Relaxin-3 is expressed in the brainstem nucleus incertus (NI) from where relaxin-3 is transported to the forebrain structures expressing RXFP3 (1, 2) (Fig. 2). Central administration of relaxin-3 or RXFP3 receptor agonists strongly stimulated feeding and increased fat accumulation and body weight gain in rats (3, 4, 8). Expression of relaxin-3 in the NI was significantly increased in female hyperphagic rats with a history of repeated food restriction and stress (5).

Fig_2
Fig 2. Expression of relaxin-3 and its specific receptor RXFP3 in diet-induced obese (DIO) rats. DIO rats showed higher expression of relaxin-3 in the nucleus incertus (NI) compared to diet-resistant (DR) rats under free feeding conditions and during refeeding after food deprivation. The expression of the specific relaxin-3 receptor RXFP3 was lower in DIO rats in the majority of brain regions under free feeding conditions. In contrast, during refeeding after food deprivation expression of RXFP3 significantly increased in the DIO rats. CeA – central nucleus of amygdala; NTS – nucleus of the solitary tract; PVNp – parvocellular paraventricular hypothalamic nucleus; PVT – parvocellular thalamic nucleus.

 

The results obtained in our laboratory have shown higher expression of relaxin-3 in the NI of the diet-induced obese (DIO) rats compared to diet-resistant (DR) rats. DIO rats, but not DR rats, develop obesity, hyperinsulinemia, and dyslipidemia on high-energy diet. Once the DIO phenotype is established, it is strongly defended. Obesity persisted in DIO rats even when animals were returned back to a low-energy diet (6). To lose body weight, the DIO rats have to be forcibly food restricted; however they rapidly regained body weight during refeeding after food deprivation (7).

The orexigenic effects of relaxin-3 in DIO rats under free feeding conditions seem to be compensated by a decrease in the levels of expression of RXFP3 in the food intake-regulating brain regions (Fig. 2). Simultaneously increased expression of relaxin-3 and decreased expression of RXFP3 in free-feeding conditions may play a role in maintenance of reached plateau in elevated body weight set point in diet-induced obesity (Fig. 3). Remarkably, after a period of food deprivation, the DIO rats showed an immediate rebound in food intake at refeeding and regained all body weight lost during starvation. This significant increase in food intake during refeeding was accompanied by an increase in the levels of expression of RXFP3 in the key brain regions regulating appetite and energy metabolism (Fig. 2). Synergistic increase in expression of relaxin-3 and its specific receptor RXFP3 during eating after food restriction may contribute to increased appetite and feed efficiency in DIO rats (Fig. 3) and represent a powerful mechanism of defense of elevated body weight set point in diet-induced obesity.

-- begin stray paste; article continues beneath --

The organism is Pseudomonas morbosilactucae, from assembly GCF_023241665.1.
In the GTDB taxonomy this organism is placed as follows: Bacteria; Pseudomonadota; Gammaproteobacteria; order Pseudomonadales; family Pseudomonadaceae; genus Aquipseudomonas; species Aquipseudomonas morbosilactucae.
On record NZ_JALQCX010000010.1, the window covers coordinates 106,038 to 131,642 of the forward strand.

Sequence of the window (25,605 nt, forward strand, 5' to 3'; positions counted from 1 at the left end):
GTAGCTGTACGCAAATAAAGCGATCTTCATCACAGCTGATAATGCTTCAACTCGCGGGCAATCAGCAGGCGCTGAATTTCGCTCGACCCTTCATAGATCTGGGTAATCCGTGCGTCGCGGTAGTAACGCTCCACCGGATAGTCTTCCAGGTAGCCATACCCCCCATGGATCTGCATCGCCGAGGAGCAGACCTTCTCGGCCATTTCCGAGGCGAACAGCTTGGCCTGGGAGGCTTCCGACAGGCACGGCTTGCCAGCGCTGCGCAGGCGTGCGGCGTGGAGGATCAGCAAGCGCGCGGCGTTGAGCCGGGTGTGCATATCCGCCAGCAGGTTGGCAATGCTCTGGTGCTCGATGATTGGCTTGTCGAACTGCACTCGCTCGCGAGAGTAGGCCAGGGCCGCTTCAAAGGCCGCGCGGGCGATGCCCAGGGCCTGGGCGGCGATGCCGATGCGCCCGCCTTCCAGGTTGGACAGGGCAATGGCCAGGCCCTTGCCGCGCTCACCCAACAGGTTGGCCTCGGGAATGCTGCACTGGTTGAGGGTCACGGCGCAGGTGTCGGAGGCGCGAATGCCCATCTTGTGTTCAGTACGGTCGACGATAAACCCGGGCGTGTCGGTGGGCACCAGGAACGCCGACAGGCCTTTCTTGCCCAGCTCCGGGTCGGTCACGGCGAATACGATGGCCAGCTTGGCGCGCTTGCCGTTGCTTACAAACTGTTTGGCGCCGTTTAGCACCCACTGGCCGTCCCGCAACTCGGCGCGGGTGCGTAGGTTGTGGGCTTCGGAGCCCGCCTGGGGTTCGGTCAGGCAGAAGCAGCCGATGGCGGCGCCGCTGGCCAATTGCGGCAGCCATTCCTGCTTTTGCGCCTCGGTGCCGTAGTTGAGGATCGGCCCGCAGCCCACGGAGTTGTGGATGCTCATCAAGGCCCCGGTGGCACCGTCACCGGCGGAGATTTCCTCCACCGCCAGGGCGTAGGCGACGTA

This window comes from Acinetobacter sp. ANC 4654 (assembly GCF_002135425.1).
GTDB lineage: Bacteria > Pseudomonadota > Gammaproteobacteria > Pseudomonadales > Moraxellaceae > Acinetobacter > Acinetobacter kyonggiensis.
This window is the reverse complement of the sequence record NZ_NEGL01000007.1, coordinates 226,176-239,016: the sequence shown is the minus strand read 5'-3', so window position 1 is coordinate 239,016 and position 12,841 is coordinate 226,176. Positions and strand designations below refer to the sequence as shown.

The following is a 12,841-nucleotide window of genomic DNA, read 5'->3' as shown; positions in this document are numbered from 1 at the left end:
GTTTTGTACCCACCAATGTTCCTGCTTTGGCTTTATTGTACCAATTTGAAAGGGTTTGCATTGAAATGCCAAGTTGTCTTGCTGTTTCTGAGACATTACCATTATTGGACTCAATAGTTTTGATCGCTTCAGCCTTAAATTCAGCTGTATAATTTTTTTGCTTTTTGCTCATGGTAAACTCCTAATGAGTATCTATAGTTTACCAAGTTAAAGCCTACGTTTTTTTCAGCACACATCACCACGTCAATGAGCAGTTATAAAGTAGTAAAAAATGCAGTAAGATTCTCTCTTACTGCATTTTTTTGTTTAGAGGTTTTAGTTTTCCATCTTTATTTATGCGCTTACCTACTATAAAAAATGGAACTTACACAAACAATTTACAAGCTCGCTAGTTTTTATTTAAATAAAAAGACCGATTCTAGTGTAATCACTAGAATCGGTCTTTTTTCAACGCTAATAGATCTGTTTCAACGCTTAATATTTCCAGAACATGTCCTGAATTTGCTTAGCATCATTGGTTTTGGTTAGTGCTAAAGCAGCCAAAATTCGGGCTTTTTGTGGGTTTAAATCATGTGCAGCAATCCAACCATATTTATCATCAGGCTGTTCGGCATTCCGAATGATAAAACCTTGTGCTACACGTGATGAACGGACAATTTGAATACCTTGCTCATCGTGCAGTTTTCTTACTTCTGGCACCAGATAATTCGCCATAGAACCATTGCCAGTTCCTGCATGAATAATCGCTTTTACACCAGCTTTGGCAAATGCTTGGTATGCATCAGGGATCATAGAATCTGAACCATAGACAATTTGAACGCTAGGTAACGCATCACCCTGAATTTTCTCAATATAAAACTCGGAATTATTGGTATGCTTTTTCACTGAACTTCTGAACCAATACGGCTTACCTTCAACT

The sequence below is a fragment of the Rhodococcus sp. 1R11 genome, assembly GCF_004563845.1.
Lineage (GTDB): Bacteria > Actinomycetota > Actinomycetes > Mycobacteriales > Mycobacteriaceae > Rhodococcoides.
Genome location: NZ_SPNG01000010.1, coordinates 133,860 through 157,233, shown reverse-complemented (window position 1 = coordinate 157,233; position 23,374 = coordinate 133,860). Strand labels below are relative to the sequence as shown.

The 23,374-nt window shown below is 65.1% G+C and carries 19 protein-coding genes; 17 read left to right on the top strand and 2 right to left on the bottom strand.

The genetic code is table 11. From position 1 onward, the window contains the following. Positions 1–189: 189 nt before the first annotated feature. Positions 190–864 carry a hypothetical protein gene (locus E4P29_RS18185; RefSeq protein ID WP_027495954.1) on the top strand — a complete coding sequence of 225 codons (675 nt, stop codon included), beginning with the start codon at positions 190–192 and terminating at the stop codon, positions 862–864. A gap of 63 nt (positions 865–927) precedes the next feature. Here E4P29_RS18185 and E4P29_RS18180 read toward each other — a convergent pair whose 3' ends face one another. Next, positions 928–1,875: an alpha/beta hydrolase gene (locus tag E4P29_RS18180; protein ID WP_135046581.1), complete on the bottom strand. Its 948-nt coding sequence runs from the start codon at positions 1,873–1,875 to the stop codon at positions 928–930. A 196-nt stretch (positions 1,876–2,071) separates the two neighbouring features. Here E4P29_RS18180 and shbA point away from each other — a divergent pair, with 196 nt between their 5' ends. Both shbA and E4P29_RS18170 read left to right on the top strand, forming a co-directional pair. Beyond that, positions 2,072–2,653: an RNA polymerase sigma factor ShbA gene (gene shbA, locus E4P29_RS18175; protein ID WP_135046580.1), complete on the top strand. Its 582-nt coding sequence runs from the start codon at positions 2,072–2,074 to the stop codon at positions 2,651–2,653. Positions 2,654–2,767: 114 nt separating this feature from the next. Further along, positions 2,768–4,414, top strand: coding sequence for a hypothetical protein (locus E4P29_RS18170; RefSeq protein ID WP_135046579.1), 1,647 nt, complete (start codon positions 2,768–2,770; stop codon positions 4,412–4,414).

Fig_3

Figure 3. The effects of increased relaxin-3 expression in the diet-induced obese (DIO) rats are balanced by a decrease in expression of the specific relaxin-3 receptor RXFP3 under free-feeding conditions. Conversely, during eating after food deprivation, expression of RXFP3 is significantly increased in DIO rats that enhances the orexigenic effects of relaxin-3 and helps to defend elevated body weight against caloric restriction.

 

References

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Acknowledgements: This study was supported by CIHR Operating Grant 126123 and NSERC Discovery Grant 327597 awarded to Elena Timofeeva.

Contact:

Elena Timofeeva, Ph.D.

Associate Professor

Dep. Psychiatry and Neuroscience

Laval University

Québec, Canada, G1V0A6

Elena.Timofeeva@fmed.ulaval.ca

http://timofeeva-stress-feeding-lab.ca/